25% of Junior Hockey Players Suffer Brain Injuries: Ontario Medical Study
According to a medical study released in Toronto on Monday, 25% of junior hockey players on the two teams that were the subject of the study suffered concussions (minor traumatic brain injuries) last year.
One of the co-authors of this study, Dr. Paul Echlin called the results “alarming”.
Echlin said that 29% of the players studied who had a concussion ended up suffering from multiple concussions.
The authors point to the United States where 9 states have passed laws making concussion education mandatory for players, coaches and parents. Those states also require players to have a doctor’s letter before they can return to play.
More Leadership Needed
One of the co-authors of the study, Dr. Michael Cusimano wants to see Hockey Canada, the NHL and minor hockey leagues around the country to show more leadership regarding the issue of concussion prevention:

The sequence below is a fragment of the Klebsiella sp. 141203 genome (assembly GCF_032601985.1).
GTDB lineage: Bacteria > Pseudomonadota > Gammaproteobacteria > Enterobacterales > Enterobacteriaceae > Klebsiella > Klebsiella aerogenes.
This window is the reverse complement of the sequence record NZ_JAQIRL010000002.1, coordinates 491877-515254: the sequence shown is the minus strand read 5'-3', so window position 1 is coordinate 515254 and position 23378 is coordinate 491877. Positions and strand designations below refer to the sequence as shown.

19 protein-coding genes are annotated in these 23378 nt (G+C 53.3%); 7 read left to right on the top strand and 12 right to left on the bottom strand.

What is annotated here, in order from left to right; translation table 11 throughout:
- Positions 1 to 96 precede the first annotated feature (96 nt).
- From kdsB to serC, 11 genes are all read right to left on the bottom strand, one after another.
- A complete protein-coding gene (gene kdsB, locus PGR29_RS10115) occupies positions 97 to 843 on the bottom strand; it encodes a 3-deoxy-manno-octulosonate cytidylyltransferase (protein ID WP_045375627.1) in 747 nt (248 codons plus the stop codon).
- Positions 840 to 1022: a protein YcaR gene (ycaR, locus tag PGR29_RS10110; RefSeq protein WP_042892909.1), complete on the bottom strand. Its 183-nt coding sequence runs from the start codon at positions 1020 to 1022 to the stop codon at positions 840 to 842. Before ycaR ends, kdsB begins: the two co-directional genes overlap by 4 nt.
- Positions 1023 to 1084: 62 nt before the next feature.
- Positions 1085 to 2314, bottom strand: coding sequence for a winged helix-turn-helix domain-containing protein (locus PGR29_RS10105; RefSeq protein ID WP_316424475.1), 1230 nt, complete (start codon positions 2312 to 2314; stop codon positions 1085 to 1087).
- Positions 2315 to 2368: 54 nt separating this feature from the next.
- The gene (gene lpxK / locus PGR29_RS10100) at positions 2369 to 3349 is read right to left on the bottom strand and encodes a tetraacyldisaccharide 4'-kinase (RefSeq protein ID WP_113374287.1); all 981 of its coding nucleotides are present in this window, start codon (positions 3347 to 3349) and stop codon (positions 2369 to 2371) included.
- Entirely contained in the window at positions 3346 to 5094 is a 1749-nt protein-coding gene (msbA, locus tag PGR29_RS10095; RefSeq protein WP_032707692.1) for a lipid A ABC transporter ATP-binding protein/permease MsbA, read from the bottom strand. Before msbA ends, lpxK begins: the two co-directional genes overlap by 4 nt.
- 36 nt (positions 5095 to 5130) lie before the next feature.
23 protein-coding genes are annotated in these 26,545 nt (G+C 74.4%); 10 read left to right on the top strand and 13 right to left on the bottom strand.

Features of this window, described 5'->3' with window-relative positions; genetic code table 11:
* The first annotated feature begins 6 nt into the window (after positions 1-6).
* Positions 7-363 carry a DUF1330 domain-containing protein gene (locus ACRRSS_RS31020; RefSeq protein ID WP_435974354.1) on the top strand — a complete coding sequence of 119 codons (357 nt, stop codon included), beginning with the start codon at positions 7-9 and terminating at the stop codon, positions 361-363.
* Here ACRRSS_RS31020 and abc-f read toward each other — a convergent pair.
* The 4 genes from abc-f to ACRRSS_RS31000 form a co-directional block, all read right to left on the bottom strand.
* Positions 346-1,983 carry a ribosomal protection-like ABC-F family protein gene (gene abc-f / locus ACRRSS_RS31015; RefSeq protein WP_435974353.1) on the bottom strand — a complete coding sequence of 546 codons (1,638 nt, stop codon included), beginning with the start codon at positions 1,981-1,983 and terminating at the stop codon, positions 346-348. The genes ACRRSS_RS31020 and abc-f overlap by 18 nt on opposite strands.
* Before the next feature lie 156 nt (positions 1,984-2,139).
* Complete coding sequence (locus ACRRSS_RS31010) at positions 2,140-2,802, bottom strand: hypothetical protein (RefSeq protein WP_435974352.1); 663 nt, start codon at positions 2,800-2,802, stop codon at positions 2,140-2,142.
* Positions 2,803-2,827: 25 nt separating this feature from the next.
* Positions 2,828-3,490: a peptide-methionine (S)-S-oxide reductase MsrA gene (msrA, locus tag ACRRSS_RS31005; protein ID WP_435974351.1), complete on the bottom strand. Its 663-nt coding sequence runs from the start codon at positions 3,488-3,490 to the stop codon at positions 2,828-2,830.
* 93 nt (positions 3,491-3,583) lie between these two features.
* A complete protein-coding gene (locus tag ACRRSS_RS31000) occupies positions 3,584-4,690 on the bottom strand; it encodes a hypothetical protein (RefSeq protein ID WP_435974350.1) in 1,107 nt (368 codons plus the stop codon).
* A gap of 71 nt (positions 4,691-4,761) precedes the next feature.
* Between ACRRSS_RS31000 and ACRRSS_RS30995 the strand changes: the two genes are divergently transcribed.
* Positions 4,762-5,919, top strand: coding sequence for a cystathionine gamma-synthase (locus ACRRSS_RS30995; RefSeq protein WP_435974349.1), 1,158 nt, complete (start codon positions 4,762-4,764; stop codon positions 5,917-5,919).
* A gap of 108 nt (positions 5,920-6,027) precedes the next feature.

“This is a time we need real leadership because this season there is going to be at least 15,000 to 20,000 kids who suffer concussions needlessly … giving a two minute penalty or one game suspension is going to do nothing.”
The Canadian medical study, called The Hockey Education Concussion Project determined that athletes were suffering concussions at a rate 3 times higher than previously thought.
The study highlights the need for greater education to help athletes, coaches and parents identify the symptoms of mild traumatic brain injury.
Dr. Echlin suggested that concussions are: “occurring at epidemic proportions”.
Tip of the Iceberg
Echlin pointed out that the number of concussions being diagnosed is likely just the tip of the iceberg. He said:
“Those are conservative numbers because of those who have not come forward or those undiagnosed”.
Does Peer Pressure Play a Part?
There is a tremendous culture in sports to “shake it off” and return to play. Athletes are afraid to admit they are hurt because they don’t want to loose playing time. Coaches don’t want to lose star players and parents don’t realize the risks that their children are facing.
What Do You Think?
Are parents, players and coaches ignoring the problem or do they just not realize the risk they are running?
What do you think needs to be done? Let me know in the comments.
Want more information? Contact me through this blog and ask for a free copy of my book, The Survivor’s Guide to Brain Injury Claims: How to prove the invisible injury.